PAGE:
Thunderbolt Comes of Age
It's been a while since Thunderbolt was introduced, but it hasn't taken off the way speed-hungry users had hoped. (And early adopters have experienced some frustrating glitches with devices like Apple's Thunderbolt display.) But there were real solutions at NAB that married high data throughput with highly mobile notebooks. The carry-on-sized DIT Station Rogue 4 integrates the Sonnet Echo Express Thunderbolt-to-PCIe expansion chassis to create a portable data-wrangling system. The new Livebook GFX from AJT Systems is a laptop-based score bug system for sports broadcasters that uses Thunderbolt to hook up an HD-SDI I/O box. With speeds doubling in 2014 — think 4K file transfer along with 4K display on a single port — expect to see a whole new generation of Thunderbolt products at the next NAB.
Unfinished Products Are Uncool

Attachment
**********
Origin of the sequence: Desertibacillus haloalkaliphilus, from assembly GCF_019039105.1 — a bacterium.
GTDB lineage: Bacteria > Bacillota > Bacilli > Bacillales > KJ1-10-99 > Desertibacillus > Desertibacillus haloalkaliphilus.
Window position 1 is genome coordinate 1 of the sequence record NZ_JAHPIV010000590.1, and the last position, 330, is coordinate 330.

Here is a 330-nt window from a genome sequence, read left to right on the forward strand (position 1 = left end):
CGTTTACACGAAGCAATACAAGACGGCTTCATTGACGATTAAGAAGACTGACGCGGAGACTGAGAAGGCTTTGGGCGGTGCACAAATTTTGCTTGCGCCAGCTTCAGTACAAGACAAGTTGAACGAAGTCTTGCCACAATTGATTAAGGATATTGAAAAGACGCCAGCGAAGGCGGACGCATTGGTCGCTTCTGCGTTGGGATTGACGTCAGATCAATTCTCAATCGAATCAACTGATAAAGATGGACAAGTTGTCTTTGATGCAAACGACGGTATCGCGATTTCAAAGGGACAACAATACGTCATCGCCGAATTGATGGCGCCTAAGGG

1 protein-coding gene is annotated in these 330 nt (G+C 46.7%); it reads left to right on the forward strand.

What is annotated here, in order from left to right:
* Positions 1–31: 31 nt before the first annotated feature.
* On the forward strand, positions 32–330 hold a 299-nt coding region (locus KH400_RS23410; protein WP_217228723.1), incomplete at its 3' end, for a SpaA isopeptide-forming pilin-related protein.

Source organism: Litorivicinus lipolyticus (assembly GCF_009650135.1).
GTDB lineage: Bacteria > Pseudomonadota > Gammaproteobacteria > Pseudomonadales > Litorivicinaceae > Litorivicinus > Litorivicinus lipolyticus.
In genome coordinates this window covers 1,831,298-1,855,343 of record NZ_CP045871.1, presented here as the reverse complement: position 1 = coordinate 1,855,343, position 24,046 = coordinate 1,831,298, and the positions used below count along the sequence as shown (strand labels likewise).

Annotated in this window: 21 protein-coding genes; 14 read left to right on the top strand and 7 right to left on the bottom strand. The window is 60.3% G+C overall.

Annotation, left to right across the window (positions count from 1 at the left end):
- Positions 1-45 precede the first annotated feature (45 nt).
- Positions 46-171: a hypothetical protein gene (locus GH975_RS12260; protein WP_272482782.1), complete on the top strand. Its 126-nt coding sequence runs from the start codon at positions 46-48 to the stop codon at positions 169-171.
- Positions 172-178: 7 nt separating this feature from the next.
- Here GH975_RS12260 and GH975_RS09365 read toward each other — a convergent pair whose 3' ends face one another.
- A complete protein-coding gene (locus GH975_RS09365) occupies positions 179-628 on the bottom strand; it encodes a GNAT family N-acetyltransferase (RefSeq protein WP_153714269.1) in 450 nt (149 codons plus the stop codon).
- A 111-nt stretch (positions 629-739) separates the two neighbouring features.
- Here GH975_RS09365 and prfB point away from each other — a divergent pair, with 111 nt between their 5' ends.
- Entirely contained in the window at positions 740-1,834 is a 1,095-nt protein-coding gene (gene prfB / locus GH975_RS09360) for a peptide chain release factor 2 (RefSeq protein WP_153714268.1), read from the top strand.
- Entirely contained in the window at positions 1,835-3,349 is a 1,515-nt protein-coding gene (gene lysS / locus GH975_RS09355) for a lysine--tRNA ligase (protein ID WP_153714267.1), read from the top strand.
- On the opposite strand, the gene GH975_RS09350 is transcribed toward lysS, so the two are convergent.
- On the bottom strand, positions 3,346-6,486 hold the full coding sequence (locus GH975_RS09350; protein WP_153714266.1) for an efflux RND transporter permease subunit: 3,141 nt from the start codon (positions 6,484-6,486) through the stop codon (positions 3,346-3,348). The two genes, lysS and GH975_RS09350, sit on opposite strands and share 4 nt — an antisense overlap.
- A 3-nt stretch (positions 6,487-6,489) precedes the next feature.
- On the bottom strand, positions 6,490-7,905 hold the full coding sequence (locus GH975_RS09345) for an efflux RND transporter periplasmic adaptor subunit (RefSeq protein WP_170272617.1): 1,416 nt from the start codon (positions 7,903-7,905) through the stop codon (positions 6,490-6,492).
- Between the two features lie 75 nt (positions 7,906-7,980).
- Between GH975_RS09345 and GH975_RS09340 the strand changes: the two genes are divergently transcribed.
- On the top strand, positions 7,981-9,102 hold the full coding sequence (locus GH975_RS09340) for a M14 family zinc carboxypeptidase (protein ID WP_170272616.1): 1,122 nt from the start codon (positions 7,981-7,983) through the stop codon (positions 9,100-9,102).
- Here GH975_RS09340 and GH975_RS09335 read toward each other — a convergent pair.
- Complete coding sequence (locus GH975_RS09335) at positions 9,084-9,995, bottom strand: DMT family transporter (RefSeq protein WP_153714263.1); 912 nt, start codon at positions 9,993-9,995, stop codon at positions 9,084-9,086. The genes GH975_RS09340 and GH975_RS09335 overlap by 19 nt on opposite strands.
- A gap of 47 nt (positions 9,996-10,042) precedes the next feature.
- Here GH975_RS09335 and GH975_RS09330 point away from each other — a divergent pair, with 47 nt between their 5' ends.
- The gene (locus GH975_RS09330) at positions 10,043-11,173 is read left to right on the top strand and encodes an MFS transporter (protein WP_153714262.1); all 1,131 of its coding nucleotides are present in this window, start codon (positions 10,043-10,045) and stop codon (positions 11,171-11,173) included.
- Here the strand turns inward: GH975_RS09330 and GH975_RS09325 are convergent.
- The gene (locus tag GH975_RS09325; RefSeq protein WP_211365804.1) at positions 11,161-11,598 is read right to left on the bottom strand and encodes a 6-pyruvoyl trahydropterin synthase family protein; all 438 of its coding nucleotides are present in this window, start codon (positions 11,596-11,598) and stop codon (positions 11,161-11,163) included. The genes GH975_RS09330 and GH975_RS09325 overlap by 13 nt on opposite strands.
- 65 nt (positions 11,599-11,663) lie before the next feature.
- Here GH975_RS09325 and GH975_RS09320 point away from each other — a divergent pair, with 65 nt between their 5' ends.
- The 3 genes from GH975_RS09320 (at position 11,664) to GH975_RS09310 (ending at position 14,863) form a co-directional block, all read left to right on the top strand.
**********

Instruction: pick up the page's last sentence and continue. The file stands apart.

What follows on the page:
AJA kicked off NAB this year by showing a rather modest slate of new products, telling press that it has decided to stop making announcements until its gear is actually ready to ship. The move was partly a mea culpa — AJA's own highly anticipated Ki Pro Quad was announced with great fanfare at NAB 2012, but it took a full year for them to finish the thing. Still, it resonated as a goodwill gesture with reporters in the room as well as with customers who will be trying to use NAB product announcements as a roadmap for purchase decisions over the next year. Come IBC this fall, we'll see if AJA sticks to its guns — and if any other NAB exhibitors decide to follow its example.